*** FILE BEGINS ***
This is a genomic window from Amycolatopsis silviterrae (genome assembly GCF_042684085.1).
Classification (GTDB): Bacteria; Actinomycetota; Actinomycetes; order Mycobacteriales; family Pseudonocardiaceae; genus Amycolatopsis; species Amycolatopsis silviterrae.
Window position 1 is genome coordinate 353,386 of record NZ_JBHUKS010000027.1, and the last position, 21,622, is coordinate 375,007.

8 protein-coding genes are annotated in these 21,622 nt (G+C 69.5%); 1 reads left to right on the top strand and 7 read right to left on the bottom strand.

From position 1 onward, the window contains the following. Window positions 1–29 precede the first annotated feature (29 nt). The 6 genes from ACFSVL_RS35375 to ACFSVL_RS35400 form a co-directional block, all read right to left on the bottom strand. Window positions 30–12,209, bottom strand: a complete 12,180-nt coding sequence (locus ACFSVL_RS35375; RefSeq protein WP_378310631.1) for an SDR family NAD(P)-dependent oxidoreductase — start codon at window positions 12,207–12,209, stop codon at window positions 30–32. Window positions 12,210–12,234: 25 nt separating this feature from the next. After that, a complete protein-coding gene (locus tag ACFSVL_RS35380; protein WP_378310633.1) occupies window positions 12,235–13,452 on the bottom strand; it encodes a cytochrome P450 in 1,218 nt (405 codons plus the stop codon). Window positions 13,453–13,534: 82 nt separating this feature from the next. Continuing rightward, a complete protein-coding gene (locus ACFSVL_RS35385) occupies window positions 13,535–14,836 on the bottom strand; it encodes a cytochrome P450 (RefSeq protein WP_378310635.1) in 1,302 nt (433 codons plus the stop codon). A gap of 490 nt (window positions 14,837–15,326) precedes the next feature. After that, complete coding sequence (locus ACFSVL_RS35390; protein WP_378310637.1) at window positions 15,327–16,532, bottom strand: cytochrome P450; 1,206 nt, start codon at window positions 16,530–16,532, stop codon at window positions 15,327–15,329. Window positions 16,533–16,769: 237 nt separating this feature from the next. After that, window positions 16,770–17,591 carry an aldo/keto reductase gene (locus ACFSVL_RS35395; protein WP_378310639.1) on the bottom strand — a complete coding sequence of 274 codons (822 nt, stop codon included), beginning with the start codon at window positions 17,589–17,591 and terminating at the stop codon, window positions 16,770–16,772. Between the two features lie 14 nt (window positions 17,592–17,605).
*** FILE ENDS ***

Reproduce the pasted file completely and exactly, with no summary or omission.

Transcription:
This is a genomic window from Amycolatopsis silviterrae (genome assembly GCF_042684085.1).
Classification (GTDB): Bacteria; Actinomycetota; Actinomycetes; order Mycobacteriales; family Pseudonocardiaceae; genus Amycolatopsis; species Amycolatopsis silviterrae.
Window position 1 is genome coordinate 353,386 of record NZ_JBHUKS010000027.1, and the last position, 21,622, is coordinate 375,007.

8 protein-coding genes are annotated in these 21,622 nt (G+C 69.5%); 1 reads left to right on the top strand and 7 read right to left on the bottom strand.

From position 1 onward, the window contains the following. Window positions 1–29 precede the first annotated feature (29 nt). The 6 genes from ACFSVL_RS35375 to ACFSVL_RS35400 form a co-directional block, all read right to left on the bottom strand. Window positions 30–12,209, bottom strand: a complete 12,180-nt coding sequence (locus ACFSVL_RS35375; RefSeq protein WP_378310631.1) for an SDR family NAD(P)-dependent oxidoreductase — start codon at window positions 12,207–12,209, stop codon at window positions 30–32. Window positions 12,210–12,234: 25 nt separating this feature from the next. After that, a complete protein-coding gene (locus tag ACFSVL_RS35380; protein WP_378310633.1) occupies window positions 12,235–13,452 on the bottom strand; it encodes a cytochrome P450 in 1,218 nt (405 codons plus the stop codon). Window positions 13,453–13,534: 82 nt separating this feature from the next. Continuing rightward, a complete protein-coding gene (locus ACFSVL_RS35385) occupies window positions 13,535–14,836 on the bottom strand; it encodes a cytochrome P450 (RefSeq protein WP_378310635.1) in 1,302 nt (433 codons plus the stop codon). A gap of 490 nt (window positions 14,837–15,326) precedes the next feature. After that, complete coding sequence (locus ACFSVL_RS35390; protein WP_378310637.1) at window positions 15,327–16,532, bottom strand: cytochrome P450; 1,206 nt, start codon at window positions 16,530–16,532, stop codon at window positions 15,327–15,329. Window positions 16,533–16,769: 237 nt separating this feature from the next. After that, window positions 16,770–17,591 carry an aldo/keto reductase gene (locus ACFSVL_RS35395; protein WP_378310639.1) on the bottom strand — a complete coding sequence of 274 codons (822 nt, stop codon included), beginning with the start codon at window positions 17,589–17,591 and terminating at the stop codon, window positions 16,770–16,772. Between the two features lie 14 nt (window positions 17,592–17,605).